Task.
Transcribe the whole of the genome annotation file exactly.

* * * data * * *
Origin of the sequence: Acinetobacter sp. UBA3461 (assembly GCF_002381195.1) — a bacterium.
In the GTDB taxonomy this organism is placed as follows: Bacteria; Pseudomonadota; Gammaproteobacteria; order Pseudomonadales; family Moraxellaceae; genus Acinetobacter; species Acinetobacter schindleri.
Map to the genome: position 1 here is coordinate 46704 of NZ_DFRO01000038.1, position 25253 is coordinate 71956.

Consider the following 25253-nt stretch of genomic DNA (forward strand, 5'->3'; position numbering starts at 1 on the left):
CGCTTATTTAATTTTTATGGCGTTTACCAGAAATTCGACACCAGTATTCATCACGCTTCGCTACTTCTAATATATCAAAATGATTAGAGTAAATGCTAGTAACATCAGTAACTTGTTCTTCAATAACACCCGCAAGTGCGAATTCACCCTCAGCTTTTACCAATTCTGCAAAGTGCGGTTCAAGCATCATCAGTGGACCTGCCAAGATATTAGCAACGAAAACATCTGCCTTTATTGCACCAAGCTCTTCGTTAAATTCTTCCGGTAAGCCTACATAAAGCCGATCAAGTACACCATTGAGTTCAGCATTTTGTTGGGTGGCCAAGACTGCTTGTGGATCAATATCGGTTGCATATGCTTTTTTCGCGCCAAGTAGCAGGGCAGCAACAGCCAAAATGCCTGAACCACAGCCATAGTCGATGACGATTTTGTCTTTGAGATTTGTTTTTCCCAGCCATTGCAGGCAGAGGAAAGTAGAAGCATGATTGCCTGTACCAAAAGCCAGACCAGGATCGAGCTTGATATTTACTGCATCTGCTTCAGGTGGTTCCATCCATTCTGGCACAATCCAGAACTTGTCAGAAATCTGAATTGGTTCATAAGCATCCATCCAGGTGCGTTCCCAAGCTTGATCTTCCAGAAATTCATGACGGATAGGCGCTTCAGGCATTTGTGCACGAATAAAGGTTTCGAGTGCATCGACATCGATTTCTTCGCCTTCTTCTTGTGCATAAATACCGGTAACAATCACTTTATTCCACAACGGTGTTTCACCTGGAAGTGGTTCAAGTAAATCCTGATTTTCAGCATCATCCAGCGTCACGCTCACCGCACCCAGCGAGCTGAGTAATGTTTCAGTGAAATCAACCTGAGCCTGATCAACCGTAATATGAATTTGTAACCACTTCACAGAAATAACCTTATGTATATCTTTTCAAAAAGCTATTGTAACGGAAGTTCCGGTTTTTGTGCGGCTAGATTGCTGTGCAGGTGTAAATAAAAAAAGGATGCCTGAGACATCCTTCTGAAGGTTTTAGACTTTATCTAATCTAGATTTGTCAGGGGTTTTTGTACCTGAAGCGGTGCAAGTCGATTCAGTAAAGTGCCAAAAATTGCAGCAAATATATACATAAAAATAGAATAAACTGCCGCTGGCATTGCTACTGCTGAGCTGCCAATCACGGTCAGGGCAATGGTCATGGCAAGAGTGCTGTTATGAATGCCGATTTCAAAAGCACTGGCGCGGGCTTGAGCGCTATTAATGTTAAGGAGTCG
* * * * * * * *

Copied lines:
Origin of the sequence: Acinetobacter sp. UBA3461 (assembly GCF_002381195.1) — a bacterium.
In the GTDB taxonomy this organism is placed as follows: Bacteria; Pseudomonadota; Gammaproteobacteria; order Pseudomonadales; family Moraxellaceae; genus Acinetobacter; species Acinetobacter schindleri.
Map to the genome: position 1 here is coordinate 46704 of NZ_DFRO01000038.1, position 25253 is coordinate 71956.

Consider the following 25253-nt stretch of genomic DNA (forward strand, 5'->3'; position numbering starts at 1 on the left):
CGCTTATTTAATTTTTATGGCGTTTACCAGAAATTCGACACCAGTATTCATCACGCTTCGCTACTTCTAATATATCAAAATGATTAGAGTAAATGCTAGTAACATCAGTAACTTGTTCTTCAATAACACCCGCAAGTGCGAATTCACCCTCAGCTTTTACCAATTCTGCAAAGTGCGGTTCAAGCATCATCAGTGGACCTGCCAAGATATTAGCAACGAAAACATCTGCCTTTATTGCACCAAGCTCTTCGTTAAATTCTTCCGGTAAGCCTACATAAAGCCGATCAAGTACACCATTGAGTTCAGCATTTTGTTGGGTGGCCAAGACTGCTTGTGGATCAATATCGGTTGCATATGCTTTTTTCGCGCCAAGTAGCAGGGCAGCAACAGCCAAAATGCCTGAACCACAGCCATAGTCGATGACGATTTTGTCTTTGAGATTTGTTTTTCCCAGCCATTGCAGGCAGAGGAAAGTAGAAGCATGATTGCCTGTACCAAAAGCCAGACCAGGATCGAGCTTGATATTTACTGCATCTGCTTCAGGTGGTTCCATCCATTCTGGCACAATCCAGAACTTGTCAGAAATCTGAATTGGTTCATAAGCATCCATCCAGGTGCGTTCCCAAGCTTGATCTTCCAGAAATTCATGACGGATAGGCGCTTCAGGCATTTGTGCACGAATAAAGGTTTCGAGTGCATCGACATCGATTTCTTCGCCTTCTTCTTGTGCATAAATACCGGTAACAATCACTTTATTCCACAACGGTGTTTCACCTGGAAGTGGTTCAAGTAAATCCTGATTTTCAGCATCATCCAGCGTCACGCTCACCGCACCCAGCGAGCTGAGTAATGTTTCAGTGAAATCAACCTGAGCCTGATCAACCGTAATATGAATTTGTAACCACTTCACAGAAATAACCTTATGTATATCTTTTCAAAAAGCTATTGTAACGGAAGTTCCGGTTTTTGTGCGGCTAGATTGCTGTGCAGGTGTAAATAAAAAAAGGATGCCTGAGACATCCTTCTGAAGGTTTTAGACTTTATCTAATCTAGATTTGTCAGGGGTTTTTGTACCTGAAGCGGTGCAAGTCGATTCAGTAAAGTGCCAAAAATTGCAGCAAATATATACATAAAAATAGAATAAACTGCCGCTGGCATTGCTACTGCTGAGCTGCCAATCACGGTCAGGGCAATGGTCATGGCAAGAGTGCTGTTATGAATGCCGATTTCAAAAGCACTGGCGCGGGCTTGAGCGCTATTAATGTTAAGGAGTCG